The funeral was very small, although Joseph Carlton Critchfield hadn’t planned it that way. Not even the household staff showed up. And nobody ever found a trace of Geoffrey, the Hispanic guard, or the big Caddy. They just went away and never came back. The following day Joe III announced he was withdrawing from the gubernatorial race because of his grandfather’s “tragic death.” Mary said it was a crock of shit, just like everything else about the family.

I guess I felt a little sorry for Joseph Carlton Critchfield III.

He seemed a capable guy, and might have made a decent governor. I doubt if he knew anything about his grandfather’s implication in the trial of the 1920s. But he sure paid the price all right;_as things stood, he couldn’t have won a race for county pencil sharpener.

He declined comment on the Sacco-Vanzetti papers, which had made the front page from coast to coast. Well, he might have declined comment, but the North End went wild. It made the Feast of St. Anthony’s celebration look like a warm-up. They danced and sang in the streets for three days and nights, and erected a bronze tablet to Nick and Bart right at the old dock on Eastern Avenue where the penny ferry used to land.

We had a nice meal and a great party afterward, with the two offspring, Jack and Tony, joining in. As the festivities drew to a close I confided to them that I had bought tickets for them too. We were to leave in two days for three weeks abroad. Later, after everyone had left, Mary and I sat alone on the couch. She was on my lap. Her hair smelled nice. She looked at the Mickey Mouse watch on my wrist. The thugs had stolen the Omega when they beaned me up in Lowell.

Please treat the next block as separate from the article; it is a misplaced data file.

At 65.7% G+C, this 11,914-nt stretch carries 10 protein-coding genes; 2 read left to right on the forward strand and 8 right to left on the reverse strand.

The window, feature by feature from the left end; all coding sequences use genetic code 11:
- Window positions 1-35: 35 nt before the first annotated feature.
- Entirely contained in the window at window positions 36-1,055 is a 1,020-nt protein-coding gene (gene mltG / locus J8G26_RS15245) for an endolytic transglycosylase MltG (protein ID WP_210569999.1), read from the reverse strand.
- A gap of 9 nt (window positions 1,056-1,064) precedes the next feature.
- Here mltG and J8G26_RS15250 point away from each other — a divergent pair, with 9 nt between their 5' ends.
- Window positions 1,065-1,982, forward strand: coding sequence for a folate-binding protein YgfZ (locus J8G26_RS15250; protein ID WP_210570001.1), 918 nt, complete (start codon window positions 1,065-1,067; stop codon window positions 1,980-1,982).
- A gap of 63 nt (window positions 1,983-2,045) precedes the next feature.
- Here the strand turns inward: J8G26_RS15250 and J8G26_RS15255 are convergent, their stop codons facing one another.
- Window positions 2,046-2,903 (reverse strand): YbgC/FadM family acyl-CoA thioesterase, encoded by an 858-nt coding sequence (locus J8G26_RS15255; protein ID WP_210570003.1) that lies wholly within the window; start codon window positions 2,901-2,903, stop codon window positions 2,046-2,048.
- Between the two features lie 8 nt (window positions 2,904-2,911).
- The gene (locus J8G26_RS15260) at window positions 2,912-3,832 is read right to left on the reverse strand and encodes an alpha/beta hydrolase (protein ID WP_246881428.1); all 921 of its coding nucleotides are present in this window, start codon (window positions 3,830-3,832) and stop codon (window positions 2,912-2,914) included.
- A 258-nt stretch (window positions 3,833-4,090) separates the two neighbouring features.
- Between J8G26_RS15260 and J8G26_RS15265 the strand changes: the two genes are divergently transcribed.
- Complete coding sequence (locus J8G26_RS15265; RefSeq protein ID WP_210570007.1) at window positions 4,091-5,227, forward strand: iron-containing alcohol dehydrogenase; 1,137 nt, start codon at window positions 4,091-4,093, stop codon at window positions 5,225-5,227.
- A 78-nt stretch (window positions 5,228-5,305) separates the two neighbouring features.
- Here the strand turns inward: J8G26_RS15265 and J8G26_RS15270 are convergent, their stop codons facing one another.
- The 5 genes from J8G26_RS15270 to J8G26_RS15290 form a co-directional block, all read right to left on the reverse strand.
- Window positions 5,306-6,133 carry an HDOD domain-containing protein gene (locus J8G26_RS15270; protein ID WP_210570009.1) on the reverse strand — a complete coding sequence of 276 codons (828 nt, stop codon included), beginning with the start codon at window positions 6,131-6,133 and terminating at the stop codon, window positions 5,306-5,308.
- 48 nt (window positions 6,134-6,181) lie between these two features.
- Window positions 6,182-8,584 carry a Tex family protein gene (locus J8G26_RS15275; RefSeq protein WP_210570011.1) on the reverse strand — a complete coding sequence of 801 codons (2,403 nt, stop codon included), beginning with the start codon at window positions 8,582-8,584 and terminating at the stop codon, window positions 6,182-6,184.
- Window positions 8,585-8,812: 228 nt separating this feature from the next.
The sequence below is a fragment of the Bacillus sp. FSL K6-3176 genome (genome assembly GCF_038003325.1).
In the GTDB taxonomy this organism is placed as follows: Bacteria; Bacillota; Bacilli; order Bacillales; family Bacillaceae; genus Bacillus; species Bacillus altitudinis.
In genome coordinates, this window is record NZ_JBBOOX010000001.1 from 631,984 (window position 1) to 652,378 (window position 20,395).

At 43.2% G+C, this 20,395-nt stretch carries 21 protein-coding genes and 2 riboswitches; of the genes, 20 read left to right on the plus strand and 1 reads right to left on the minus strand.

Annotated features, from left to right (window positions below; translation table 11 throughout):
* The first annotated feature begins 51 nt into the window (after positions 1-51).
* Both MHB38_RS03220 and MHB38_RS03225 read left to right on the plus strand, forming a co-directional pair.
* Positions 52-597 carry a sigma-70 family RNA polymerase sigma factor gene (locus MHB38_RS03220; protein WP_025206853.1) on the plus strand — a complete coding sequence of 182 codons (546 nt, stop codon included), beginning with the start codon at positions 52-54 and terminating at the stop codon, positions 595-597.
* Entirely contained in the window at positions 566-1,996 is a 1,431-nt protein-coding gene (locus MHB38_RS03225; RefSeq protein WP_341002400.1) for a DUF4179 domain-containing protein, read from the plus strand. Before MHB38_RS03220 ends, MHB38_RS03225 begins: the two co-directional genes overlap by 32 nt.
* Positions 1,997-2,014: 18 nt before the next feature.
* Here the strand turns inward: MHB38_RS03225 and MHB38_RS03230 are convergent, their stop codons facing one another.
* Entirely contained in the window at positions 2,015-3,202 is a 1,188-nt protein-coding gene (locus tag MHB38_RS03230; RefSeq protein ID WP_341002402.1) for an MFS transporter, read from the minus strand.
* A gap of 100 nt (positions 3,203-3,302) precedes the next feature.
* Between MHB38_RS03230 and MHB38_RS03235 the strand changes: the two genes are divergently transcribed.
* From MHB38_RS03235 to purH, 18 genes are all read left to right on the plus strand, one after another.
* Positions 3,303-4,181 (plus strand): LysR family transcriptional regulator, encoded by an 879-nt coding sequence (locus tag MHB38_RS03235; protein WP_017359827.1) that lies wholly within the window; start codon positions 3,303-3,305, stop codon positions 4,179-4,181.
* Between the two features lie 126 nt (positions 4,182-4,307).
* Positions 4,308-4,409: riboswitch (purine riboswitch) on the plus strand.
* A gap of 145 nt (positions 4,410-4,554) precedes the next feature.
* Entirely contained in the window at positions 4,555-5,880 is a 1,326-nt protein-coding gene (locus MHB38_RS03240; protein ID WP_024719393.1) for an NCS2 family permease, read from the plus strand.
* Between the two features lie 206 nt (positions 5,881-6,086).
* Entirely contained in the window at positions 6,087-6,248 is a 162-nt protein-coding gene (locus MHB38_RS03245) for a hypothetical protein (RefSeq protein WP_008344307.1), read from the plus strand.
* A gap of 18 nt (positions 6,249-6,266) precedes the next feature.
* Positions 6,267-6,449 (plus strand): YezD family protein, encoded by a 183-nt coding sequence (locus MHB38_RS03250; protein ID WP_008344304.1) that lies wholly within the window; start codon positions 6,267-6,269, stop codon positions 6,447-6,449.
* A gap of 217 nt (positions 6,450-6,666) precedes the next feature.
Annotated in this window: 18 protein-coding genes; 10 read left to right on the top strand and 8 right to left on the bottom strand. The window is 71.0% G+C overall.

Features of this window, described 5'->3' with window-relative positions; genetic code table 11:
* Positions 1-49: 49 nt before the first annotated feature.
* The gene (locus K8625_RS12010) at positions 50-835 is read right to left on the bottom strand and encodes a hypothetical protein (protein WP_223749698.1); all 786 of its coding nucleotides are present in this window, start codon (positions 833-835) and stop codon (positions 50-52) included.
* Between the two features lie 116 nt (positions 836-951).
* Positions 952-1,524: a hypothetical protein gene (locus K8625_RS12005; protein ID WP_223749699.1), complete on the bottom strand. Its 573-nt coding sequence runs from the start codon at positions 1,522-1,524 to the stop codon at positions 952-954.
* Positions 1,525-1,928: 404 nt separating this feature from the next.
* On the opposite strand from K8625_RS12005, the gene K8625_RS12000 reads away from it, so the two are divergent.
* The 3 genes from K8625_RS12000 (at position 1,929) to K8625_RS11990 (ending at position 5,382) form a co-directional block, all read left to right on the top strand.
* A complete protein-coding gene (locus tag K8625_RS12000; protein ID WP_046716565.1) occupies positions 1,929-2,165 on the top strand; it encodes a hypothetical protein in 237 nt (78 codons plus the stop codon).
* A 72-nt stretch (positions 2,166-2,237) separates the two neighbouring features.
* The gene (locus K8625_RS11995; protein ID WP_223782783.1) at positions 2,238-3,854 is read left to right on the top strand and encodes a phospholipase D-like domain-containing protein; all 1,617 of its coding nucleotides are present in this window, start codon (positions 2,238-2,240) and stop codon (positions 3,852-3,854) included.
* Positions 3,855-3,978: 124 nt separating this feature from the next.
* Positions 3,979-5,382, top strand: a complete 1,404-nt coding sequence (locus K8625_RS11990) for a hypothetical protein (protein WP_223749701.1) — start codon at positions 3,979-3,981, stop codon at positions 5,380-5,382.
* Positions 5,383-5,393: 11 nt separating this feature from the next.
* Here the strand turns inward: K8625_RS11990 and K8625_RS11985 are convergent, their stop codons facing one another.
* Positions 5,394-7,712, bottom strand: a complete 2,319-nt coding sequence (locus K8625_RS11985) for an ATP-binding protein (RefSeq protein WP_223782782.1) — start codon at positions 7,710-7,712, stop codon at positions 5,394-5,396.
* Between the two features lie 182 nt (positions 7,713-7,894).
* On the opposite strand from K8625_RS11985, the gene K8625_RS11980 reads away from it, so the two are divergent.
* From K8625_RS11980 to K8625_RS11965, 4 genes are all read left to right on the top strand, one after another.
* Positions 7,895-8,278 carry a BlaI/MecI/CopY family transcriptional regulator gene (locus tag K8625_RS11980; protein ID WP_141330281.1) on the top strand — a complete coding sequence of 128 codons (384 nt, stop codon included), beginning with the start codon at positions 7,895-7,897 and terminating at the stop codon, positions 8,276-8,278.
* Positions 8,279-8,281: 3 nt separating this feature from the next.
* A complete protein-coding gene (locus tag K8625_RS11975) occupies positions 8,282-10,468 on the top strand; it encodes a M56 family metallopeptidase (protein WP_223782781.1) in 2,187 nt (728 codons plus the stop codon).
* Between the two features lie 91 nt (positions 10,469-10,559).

“Where’s your fancy black watch?” she asked..

“Oh. That damned Blackwatch Chronograph Adventurer broke on me. You believe it? I wore it to the Critchfield house with Roantis so I’d be prepared, and the goddamned thing stopped.”

“Serves you right. Gee, it’s great the boys will be going with us, Charlie. Wow!” She kissed me and patted my thigh.

“Mary, I have a confession to make. After the past month what’s happened and all, and considering the nature of it- I’m kind of overdosed. You know?”

“What do you mean?”

“Well, when I bought the kids’ tickets, I made some, uh, changes in the destination. Hope you don’t mind.”

“Changes? Then where are we going?”